## Abstract

The nonlinear two-point boundary value problem (TPBVP for short) \[u_{xx}+u^{3}=0,\quad u(0)=u(1)=0,\] offers several insights into spectral methods.

First, it has been proved a priori that \[\int u(x)dx=\frac p{\sqrt{2}}.\] By building this constraint into the spectral approximation, the accuracy of \(N=1\) degrees of freedom is achieved from the work of solving a system with only N degrees of freedom. When N is small, generic polynomial system solvers, such as those in the computer algebra system Maple, can find all roots of the polynomial system, such as a spectral discretization of the TPBVP.

Our second point is that floating point arithmetic in lieu of exact arithmetic can double the largest practical value of N. (Rational numbers with a huge number of digits are avoided, and eliminating M symbols like \(\sqrt{2}\) and p reduces \(N+M\)-variate polynomials to polynomials in just the N unknowns.) Third, a disadvantage of an “all roots” approach is that the polynomial solver generates many roots \(( 3^N-1)\) -for our example – which are genuine solutions to the \(N\)-term discretization but spurious in the sense that they are not close to the spectral coefficients of a true solution to the TPBVP.

We show here that a good tool for “root-exclusion” is calculating \[\rho=\sqrt{\sum\limits_{n=1}^{N}b_{n}^{2}};\] spurious roots have \(\rho\) larger than that for the physical solution by at least an order of magnitude. The \(\rho\)-criterion is suggestive rather than infallible, but root exclusion is very hard, and the best approach is to apply multiple tools with complementary failings.

## Authors

John P. **Boyd**

(Department of Climate & Space Sciences and Engineering, University of Michigan, United States)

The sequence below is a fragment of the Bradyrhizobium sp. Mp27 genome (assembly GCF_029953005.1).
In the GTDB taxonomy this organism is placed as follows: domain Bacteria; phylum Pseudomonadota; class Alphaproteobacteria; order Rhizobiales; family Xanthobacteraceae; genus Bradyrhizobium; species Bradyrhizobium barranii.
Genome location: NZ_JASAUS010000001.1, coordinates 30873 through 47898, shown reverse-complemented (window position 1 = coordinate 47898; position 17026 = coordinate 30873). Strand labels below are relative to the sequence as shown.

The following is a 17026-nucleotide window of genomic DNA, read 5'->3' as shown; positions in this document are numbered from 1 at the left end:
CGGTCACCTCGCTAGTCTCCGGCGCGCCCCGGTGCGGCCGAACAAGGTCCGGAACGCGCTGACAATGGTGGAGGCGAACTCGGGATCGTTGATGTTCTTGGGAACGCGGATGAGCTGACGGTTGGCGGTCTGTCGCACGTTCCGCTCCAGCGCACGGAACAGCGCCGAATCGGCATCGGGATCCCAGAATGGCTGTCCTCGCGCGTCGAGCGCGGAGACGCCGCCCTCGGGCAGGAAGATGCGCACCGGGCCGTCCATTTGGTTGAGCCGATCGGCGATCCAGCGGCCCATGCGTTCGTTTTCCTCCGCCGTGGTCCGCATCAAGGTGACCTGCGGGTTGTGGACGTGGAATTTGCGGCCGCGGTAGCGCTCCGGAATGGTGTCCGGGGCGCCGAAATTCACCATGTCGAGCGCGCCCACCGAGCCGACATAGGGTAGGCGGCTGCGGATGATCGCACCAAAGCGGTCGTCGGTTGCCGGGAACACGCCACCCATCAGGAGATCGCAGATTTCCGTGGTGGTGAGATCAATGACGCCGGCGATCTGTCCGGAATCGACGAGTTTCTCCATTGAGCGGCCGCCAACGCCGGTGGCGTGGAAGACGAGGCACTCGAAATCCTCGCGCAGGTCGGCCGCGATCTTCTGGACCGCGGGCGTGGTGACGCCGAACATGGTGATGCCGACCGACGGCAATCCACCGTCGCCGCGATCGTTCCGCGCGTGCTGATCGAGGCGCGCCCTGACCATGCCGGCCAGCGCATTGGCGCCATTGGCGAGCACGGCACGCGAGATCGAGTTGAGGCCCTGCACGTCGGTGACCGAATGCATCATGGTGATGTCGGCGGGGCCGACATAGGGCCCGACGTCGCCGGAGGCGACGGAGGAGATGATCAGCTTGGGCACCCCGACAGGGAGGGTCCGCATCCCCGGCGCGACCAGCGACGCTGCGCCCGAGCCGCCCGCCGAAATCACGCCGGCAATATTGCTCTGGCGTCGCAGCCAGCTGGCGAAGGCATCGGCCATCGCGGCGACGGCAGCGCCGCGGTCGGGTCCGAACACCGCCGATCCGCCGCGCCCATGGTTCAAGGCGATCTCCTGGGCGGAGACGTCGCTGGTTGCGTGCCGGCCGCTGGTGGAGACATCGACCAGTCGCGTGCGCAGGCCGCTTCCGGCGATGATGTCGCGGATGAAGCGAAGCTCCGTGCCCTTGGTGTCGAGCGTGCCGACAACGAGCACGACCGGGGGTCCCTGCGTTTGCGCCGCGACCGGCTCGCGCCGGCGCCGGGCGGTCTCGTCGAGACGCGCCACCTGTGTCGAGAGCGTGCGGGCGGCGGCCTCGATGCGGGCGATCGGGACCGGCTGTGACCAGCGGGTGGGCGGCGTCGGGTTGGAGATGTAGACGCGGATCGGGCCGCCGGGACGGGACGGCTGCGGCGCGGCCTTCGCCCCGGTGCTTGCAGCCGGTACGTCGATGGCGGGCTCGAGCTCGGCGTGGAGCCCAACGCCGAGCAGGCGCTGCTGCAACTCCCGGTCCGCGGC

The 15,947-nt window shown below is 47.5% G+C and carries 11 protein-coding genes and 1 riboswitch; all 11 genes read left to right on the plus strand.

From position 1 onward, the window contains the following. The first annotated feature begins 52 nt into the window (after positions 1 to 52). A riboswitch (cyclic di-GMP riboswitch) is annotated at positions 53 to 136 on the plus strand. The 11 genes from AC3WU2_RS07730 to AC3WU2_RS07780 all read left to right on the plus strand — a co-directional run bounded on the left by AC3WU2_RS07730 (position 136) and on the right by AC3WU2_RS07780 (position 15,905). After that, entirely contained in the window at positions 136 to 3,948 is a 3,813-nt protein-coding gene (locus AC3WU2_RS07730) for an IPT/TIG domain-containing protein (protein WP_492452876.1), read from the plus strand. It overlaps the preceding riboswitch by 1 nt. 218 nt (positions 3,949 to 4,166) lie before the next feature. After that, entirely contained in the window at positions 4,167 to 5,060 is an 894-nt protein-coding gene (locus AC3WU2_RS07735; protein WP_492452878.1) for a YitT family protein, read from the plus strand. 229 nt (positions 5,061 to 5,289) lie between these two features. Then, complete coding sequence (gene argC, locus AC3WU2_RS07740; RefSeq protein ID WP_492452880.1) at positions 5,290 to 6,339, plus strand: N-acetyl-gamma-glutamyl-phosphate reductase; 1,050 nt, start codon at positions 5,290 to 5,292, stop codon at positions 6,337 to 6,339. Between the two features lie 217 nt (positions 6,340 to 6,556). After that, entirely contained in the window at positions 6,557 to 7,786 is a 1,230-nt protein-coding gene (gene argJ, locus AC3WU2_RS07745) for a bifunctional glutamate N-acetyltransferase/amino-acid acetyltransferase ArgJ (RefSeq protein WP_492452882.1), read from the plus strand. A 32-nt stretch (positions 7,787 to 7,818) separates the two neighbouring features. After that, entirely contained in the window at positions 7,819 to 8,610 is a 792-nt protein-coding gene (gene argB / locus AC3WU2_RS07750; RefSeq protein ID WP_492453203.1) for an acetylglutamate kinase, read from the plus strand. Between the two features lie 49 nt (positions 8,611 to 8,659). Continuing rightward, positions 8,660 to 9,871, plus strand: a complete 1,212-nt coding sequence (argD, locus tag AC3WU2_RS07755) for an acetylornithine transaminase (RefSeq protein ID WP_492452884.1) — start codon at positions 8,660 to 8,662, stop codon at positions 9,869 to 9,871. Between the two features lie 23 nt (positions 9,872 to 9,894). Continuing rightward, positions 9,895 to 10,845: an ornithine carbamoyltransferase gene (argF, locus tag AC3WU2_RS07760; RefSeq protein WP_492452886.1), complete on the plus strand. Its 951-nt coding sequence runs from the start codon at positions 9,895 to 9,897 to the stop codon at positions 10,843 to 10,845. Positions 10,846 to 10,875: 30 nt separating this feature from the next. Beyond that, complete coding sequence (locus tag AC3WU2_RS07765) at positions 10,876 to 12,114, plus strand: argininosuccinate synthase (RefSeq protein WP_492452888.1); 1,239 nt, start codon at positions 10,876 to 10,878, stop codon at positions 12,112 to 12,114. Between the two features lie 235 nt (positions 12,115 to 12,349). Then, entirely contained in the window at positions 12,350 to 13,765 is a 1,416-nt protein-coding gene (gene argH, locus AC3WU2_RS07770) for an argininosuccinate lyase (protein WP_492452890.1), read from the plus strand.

Calin-Ioan **Gheorghiu**

(Tiberiu Popoviciu Institute of Numerical Analysis, Romanian Academy)

## Keywords

### References

See the expanding block below.

## Cite this paper as

J.P. Boyd, C.I. Gheorghiu, *All roots spectral methods: Constraints, floating point arithmetic and root exclusion*, Applied Mathematics Letters 67 (2017) 28–32

DOI: 10.1016/j.aml.2016.11.015

?

## About this paper

##### Print ISSN

?

##### Online ISSN

?

##### Google Scholar Profile

?

[1] J.P. Boyd, Tracing multiple solution branches for nonlinear ordinary differential equations: Chebyshev and Fourier spectral methods and a degree-increasing spectral homotopy [DISH], J. Sci. Comput. 19 (2016) 1113–1143.

[2] J.P. Boyd, Degree-increasing [N to N + 1] homotopy for Chebyshev and Fourier spectral methods, Appl. Math. Lett. 57 (2016) 77–81.

[3] C.I. Gheorghiu, D. Trif, The numerical approximation to positive solution for some reaction–diffusion problems, Pure Math. Appl.: Math. Optim. 11 (2001) 243–253.

[4] J.P. Boyd, Chebyshev and Fourier Spectral Methods, Dover, New York, 2001.

[5] C.-I. Gheorghiu, Spectral Methods for Differential Problems, Casa Cartii de Stiinta, Cluj-Napoca, Romania, 2007, 157 pp.

Available at http://www.ictp.acad.ro/gheorghiu/spectral.pdf.

[6] B.A. Finlayson, The Method of Weighted Residuals and Variational Principles, second ed., SIAM, New York, 2013.

[7] J.P. Boyd, Chebyshev and Legendre spectral methods in algebraic manipulation languages, J. Symbolic Comput. 16 (1993) 377–399.

[8] J.P. Boyd, Correcting three errors in Kantorovich & Krylov’s approximate methods of higher analysis: Energizing perturbation series and Chebyshev and legendre spectral algorithms with computer algebra, Amer. Math. Monthly 123 (2016) 241–257.